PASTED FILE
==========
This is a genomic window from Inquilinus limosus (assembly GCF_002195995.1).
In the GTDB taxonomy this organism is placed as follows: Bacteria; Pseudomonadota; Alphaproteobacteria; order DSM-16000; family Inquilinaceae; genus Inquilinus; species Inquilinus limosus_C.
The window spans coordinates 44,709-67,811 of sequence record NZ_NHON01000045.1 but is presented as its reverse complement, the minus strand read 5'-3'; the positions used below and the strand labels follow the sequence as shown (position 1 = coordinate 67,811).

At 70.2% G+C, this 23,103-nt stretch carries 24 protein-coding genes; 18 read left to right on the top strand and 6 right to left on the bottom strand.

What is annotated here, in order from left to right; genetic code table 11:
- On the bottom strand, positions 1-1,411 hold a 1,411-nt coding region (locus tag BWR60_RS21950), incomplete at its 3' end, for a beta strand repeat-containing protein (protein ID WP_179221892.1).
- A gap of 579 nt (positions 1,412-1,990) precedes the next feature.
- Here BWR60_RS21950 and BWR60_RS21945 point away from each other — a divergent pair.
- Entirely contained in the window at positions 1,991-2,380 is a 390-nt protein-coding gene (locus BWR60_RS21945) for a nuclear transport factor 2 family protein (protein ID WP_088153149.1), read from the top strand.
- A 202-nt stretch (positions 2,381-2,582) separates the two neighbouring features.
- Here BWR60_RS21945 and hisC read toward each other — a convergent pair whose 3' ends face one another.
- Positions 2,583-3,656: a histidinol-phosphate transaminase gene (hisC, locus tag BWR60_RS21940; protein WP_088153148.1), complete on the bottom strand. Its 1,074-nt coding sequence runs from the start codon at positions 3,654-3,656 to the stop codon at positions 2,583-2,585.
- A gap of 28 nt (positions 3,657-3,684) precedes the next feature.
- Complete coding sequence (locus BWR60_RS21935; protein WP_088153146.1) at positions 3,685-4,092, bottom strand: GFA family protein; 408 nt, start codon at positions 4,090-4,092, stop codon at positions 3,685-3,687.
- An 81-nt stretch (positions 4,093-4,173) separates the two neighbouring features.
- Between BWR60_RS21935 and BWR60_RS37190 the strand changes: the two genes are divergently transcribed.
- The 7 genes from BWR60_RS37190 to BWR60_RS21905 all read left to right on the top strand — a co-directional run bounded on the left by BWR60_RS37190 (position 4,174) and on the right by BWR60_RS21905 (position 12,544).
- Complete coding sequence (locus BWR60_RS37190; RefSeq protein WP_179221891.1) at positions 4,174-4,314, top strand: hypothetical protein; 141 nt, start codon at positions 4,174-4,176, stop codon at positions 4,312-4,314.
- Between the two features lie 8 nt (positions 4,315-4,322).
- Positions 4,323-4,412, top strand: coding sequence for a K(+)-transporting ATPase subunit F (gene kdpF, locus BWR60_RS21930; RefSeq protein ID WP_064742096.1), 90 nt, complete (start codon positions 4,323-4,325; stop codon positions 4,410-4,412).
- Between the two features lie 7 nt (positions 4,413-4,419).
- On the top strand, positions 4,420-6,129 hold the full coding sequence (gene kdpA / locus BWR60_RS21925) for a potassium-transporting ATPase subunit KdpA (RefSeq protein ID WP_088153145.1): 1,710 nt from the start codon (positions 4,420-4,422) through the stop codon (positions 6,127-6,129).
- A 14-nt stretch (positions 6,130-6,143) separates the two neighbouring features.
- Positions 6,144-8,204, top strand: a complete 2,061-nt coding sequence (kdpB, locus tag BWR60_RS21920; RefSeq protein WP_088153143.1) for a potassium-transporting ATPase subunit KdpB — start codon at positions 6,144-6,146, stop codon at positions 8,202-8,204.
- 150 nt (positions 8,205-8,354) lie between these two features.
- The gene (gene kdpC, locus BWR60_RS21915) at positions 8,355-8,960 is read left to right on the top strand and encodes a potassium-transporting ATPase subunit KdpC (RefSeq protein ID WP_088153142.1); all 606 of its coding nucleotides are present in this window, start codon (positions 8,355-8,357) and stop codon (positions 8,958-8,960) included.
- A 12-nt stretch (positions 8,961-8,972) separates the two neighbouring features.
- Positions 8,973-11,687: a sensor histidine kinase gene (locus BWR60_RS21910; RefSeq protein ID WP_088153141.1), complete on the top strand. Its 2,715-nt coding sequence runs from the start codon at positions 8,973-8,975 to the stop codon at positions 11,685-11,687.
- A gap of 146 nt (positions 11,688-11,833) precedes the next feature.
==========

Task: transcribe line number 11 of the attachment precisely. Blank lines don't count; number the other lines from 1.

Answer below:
- Here BWR60_RS21945 and hisC read toward each other — a convergent pair whose 3' ends face one another.